New Teachers

Second Half Survival: 4 Tips to Get You from January to June

January 21, 2014
Photo credit: Thinkstock

We have entered the second half of the school year, and many of you are probably surprised that you've made it this far without killing someone. Those are very natural feelings, but you might not be able to last the rest of the school year if that's where your mind is at the moment. After ten years in the classroom, I've put together what I think are some excellent tips for making it through the second half of the school year in one piece -- and not in jail. See which of these strategies can make the next six months a piece of cake in your classroom.

1. Create "Me Time"

This may be one of the hardest things you can ask yourself to do. "Me Time" is not easy to find, but it is one of the most important things you can do during this second half of the school year. This time doesn't have to be long, and it doesn’t have to be every single day, but it needs to be your time. You can do almost whatever you want during this time -- as long as it is not school related. No checking papers, returning parent emails or lesson planning. Find something that's all about you, and do it. I love to play video games and make my "Me Time" about killing zombies. No matter how bad my day was, shooting a few zombies gets me in a great mood after an hour. In summer, I love to work on my pond or garden. These are things I can do when the world gets too loud, and they help me center. Find your "Me Time" activity and enjoy it.

2. Ask For Help

For some reason, asking for help is viewed as a sign of weakness or ineptitude. People are afraid to ask for help because they want everyone to believe that they're the best at their job all of the time. This is just a silly notion. Many newer teachers succumb to this idea, yet many veterans still hold onto it, too. In fact, asking for help is one of the smartest things you can do when your professional life gets crazy. If you have a mentor, go to him or her for help in dealing with a problem student or putting the finishing touches on a lesson. Asking for help is actually a sign of strength. Admitting that you cannot tackle something on your own is a brave thing to do. It shows that you have your priorities in order. It's not about your ego -- it's about solving a problem. Seek help when you need it, and January to June will pass in a blink of an eye.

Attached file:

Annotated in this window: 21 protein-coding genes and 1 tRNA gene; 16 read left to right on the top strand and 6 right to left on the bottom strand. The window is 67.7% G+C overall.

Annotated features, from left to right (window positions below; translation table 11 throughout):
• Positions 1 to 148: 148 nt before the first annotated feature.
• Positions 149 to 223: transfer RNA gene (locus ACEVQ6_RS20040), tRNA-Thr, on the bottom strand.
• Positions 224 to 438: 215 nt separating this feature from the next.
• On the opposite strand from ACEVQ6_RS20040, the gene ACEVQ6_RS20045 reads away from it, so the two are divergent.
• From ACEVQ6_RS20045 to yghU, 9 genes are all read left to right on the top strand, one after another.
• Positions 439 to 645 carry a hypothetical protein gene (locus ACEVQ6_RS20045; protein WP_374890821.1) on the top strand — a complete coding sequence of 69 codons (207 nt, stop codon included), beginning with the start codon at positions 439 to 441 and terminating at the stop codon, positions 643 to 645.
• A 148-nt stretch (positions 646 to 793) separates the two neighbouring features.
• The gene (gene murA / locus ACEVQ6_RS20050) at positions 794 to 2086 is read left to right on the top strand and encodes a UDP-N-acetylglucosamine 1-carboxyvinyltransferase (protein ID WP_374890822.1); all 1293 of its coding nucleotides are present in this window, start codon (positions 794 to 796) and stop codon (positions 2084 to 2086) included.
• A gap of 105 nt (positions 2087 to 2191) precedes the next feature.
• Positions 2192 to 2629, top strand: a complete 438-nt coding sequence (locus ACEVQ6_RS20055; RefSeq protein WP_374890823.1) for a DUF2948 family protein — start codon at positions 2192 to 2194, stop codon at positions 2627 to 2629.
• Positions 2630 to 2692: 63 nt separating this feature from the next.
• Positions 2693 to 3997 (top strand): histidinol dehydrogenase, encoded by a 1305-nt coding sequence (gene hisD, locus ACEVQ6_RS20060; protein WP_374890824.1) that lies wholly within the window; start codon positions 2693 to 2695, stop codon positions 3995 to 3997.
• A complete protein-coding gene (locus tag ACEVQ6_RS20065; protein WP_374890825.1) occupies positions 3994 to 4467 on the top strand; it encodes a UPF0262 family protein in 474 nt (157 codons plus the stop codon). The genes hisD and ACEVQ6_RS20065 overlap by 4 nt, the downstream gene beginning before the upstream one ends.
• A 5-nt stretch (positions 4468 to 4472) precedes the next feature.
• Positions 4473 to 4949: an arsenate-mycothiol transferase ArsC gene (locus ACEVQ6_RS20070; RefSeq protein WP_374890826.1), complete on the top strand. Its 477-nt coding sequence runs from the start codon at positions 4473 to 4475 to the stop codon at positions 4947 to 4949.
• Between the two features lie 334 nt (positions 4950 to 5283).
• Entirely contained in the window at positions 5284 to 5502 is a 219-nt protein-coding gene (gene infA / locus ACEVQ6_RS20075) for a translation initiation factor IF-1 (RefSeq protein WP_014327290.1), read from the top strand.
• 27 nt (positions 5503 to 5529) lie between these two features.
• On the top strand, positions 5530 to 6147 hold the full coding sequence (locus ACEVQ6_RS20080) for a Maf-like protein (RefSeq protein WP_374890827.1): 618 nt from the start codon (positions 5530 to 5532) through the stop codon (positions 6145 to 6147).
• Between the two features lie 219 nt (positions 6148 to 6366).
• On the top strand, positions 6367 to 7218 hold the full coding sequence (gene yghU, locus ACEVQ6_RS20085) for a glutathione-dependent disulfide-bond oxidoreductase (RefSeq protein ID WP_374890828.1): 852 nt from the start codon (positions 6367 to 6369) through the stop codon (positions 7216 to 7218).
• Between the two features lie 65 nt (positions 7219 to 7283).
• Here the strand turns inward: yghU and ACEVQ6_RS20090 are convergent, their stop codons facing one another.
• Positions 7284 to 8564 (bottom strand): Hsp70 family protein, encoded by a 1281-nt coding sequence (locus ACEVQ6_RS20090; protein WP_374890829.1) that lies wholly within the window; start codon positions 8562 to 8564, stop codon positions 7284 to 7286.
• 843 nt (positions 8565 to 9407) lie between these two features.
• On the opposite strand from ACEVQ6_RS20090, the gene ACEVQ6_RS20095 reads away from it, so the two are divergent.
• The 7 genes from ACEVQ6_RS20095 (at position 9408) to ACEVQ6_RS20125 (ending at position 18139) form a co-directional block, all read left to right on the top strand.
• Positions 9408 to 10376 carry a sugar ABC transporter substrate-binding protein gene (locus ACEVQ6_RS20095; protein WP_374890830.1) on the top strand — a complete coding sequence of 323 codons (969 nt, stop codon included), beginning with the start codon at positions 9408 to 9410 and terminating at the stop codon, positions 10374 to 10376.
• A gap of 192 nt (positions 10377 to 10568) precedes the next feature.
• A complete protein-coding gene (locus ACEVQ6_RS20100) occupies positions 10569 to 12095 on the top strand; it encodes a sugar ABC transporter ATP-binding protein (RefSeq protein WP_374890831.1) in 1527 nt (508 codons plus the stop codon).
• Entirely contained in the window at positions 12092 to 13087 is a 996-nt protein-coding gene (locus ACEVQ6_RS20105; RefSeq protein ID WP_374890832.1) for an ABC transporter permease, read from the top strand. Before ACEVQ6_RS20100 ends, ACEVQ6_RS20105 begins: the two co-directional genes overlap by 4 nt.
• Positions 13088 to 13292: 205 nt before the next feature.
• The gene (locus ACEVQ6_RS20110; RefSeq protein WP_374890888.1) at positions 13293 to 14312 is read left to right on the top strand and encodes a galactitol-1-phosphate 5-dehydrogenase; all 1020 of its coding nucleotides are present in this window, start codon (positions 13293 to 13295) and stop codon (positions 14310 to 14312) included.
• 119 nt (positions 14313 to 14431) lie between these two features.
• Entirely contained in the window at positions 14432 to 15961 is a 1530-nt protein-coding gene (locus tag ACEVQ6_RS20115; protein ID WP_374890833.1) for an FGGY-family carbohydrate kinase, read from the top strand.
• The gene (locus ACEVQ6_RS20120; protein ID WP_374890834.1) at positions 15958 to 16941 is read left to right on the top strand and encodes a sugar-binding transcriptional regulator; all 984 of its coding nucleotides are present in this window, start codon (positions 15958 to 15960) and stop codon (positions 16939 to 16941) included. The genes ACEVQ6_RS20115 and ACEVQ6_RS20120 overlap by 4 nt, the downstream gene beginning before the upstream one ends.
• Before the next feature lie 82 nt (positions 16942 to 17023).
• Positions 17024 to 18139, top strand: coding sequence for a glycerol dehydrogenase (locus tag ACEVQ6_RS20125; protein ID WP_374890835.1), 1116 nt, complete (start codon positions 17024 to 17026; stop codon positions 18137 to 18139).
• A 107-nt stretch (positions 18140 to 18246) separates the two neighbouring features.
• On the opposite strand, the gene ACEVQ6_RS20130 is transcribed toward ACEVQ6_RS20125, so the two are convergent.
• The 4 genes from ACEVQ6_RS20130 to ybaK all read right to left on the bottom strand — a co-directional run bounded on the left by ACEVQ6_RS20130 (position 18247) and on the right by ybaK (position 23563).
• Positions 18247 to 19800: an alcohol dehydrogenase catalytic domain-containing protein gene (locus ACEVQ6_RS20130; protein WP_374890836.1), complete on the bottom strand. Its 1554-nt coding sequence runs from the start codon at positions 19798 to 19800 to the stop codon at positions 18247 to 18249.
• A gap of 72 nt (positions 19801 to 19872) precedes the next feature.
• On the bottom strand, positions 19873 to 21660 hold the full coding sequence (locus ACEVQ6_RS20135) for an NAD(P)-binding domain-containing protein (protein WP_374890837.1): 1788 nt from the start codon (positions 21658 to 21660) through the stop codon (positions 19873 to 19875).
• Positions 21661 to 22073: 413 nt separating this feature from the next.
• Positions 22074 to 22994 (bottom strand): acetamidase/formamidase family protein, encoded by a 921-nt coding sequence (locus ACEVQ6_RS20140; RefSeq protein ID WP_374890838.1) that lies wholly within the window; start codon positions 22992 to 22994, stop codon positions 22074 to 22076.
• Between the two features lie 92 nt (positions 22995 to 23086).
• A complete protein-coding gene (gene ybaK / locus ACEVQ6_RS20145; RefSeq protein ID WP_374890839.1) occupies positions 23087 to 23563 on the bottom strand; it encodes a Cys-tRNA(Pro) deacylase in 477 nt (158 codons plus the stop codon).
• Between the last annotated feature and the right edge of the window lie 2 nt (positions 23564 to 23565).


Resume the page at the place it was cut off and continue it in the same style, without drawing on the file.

3. Connect and Vent

Sometimes we keep frustrations and fears bottled up and then ruin an entire summer break trying to deal with them. Bottling up is the worst way to spend the next six months of the school year. It's important to have people in your teaching life that can understand the problems you're facing and can offer some insight. They can be mentors, administrators (unless they are the problem!) or other educators you've connected with on social media. These connections can offer a wonderful point of view that you hadn't considered when looking at your issue. Venting is nice because these feelings shouldn't be kept in. And it's worth a lot having a handful of people that can listen and give you a hug, even if it is a virtual one. The other side of the coin is making sure that you'll be there for others who need to vent as well. We're all in this together and need to be a shoulder for others who were there for us when we needed it. Connecting and venting add up to a great way for getting through winter in one piece.

4. Reflection

One of the best things I've ever done is reflect on my teaching on a regular basis. I make sure there's time in my day to take a look at what happened and what I can learn from it. These daily reflections prepare me for the next day, week and school year. My blog is a place where I can write about my ideas or frustrations. I need to get them out of my head so that I can see what I was actually thinking. You can choose to reflect in a personal journal or a blog. Wherever you decide to reflect, make sure you do it on a regular basis. If every day is too much, do it every other day or every Friday. Find the time to think about what you're doing and what you can learn from it. These reflections will pay off years down the road when you encounter similar situations -- you'll remember how not to handle things based on previous reflections. A reflection here and there will have you ready for the end of the school year with a smile instead of a grimace.

Are there any tips that you have about making it to the end of the school year in one piece? Share them in the comments sections below so that we can all be ready for beach towels and sun tan lotion this summer.

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